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Making art out of mini human hearts – Dundee Arts Café returns

7 September 2015

Real miniature beating human hearts and art inspired by the heart will be the topic of this Tuesday’s (8 September) Dundee Arts Café in the McManus Gallery.

The event will feature Professor Nikolai Zhelev and Curator Clare Brennan discussing the thoughts behind Hannah Maclure Centre’s latest exhibition – ‘Hearts’.

Inspired by Professor Zhelev’s research at Abertay University – where he uses stem cells to create miniature beating human hearts to find a cure for heart disease – ‘Hearts’ examines incredible breakthroughs in life sciences research and the inspiring work of internationally renowned artists where the heart is central to their artwork.

In ‘Hearts – behind the exhibition’ on Tuesday night, Professor Zhelev will speak about his own research, and the very real scientific possibilities that stem cell research has begun to open up in the world of science and medicine.

Clare, meanwhile, will share her experiences not only of curating the exhibition itself, but also the benefits of bringing together artists and scientists to share their work with each other and with a wider audience.

She explains: “The exhibition was inspired by the research Professor Zhelev is carrying out at Abertay to find a cure for heart disease – something I thought would be interesting to explore from a completely different perspective.

“Hearts feature strongly in the arts and humanities – in poetry and prose as well as in the visual arts and performance – but the social and emotional sides are rarely brought together with the science.

“I felt like there would be a lot of scope for further interpretation, and when we started to research artists who explored the heart within their own practice and research, this certainly proved to be the case.

“The exhibition looks at the heart in transplantation, the heart as a complex system, the heart as a poetic object – even the heart as inspiration for designing a new computer game prototype, which we’ll be doing through a dedicated game jam with our students.”

Ingrid Bachmann - The Gift - web

“Through a programme of exhibition – that includes ‘living’ sculptures, projection, ceramics, film and more – and a series of talks, performance and workshops teaching life-saving skills such as CPR, we will celebrate the heart”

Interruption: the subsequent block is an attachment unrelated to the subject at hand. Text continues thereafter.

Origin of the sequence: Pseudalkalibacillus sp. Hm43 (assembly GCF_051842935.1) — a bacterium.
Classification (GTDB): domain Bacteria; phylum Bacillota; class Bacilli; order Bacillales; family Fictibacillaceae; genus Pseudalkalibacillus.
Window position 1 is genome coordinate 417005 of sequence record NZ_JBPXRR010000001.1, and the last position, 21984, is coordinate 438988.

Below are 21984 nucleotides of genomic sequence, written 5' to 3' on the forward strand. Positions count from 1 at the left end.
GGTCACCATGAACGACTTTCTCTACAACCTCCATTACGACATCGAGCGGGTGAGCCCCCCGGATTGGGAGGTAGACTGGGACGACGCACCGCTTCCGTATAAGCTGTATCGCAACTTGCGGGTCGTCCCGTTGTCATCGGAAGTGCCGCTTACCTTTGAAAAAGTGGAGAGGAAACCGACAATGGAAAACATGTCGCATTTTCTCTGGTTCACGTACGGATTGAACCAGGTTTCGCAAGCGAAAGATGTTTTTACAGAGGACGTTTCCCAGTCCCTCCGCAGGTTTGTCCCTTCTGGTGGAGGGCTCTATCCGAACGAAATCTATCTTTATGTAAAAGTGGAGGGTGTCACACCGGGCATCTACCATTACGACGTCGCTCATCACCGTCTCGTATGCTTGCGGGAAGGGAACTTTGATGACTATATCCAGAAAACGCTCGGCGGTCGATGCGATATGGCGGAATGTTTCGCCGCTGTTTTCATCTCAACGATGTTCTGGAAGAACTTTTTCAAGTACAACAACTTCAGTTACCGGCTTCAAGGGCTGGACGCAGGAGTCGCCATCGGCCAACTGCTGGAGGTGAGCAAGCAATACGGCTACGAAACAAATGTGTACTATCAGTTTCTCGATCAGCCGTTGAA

“It’s been fascinating looking at how scientific research and artistic practice can come together and challenge each other in such interesting and unexpected ways. And I think it will be wonderful for our visitors to hear about and understand the incredible research happening on our doorstep, which is normally tucked away in labs and in academic publications.”

The event is free and begins at 6pm in The McManus Café. Everyone is welcome, but places are limited so please arrive early to avoid disappointment, as the event is non-bookable. Doors open at 5pm.


For media enquiries, please contact Chris Wilson (Communications Manager) – T: 01382 308522 M: 07837 250284 E:

Notes to Editors:

‘Hearts’ is one half of the combined exhibition ‘Hearts and Minds’, a joint project between Abertay University and the University of Dundee.

‘Hearts’ previews on Friday 11 September from 6-8pm and runs until Friday 23 October in the Hannah Maclure Centre at Abertay University.

‘Minds’ previews on Friday 18 September from 5-7pm and runs until Saturday 18 October in LifeSpace at the University of Dundee.

Dundee Arts Café is a programme of talks showcasing arts research and developments taking place locally. The series is organised by the Universities of Dundee and Abertay, and Dundee City Council’s Leisure & Culture department.

Dundee Arts Café events enable members of the public to relax and discuss the arts, from English to History, Philosophy to Architecture, and Fine Art to Product Design, with some of the leading names carrying out work in these areas in Dundee. A conceptual artist, Martin worked closely with Professor Zhelev to gain an understanding of the scientific process behind creating the miniature hearts, before coming up with the concept of a ‘hybrid heart’ to be featured in the exhibition.

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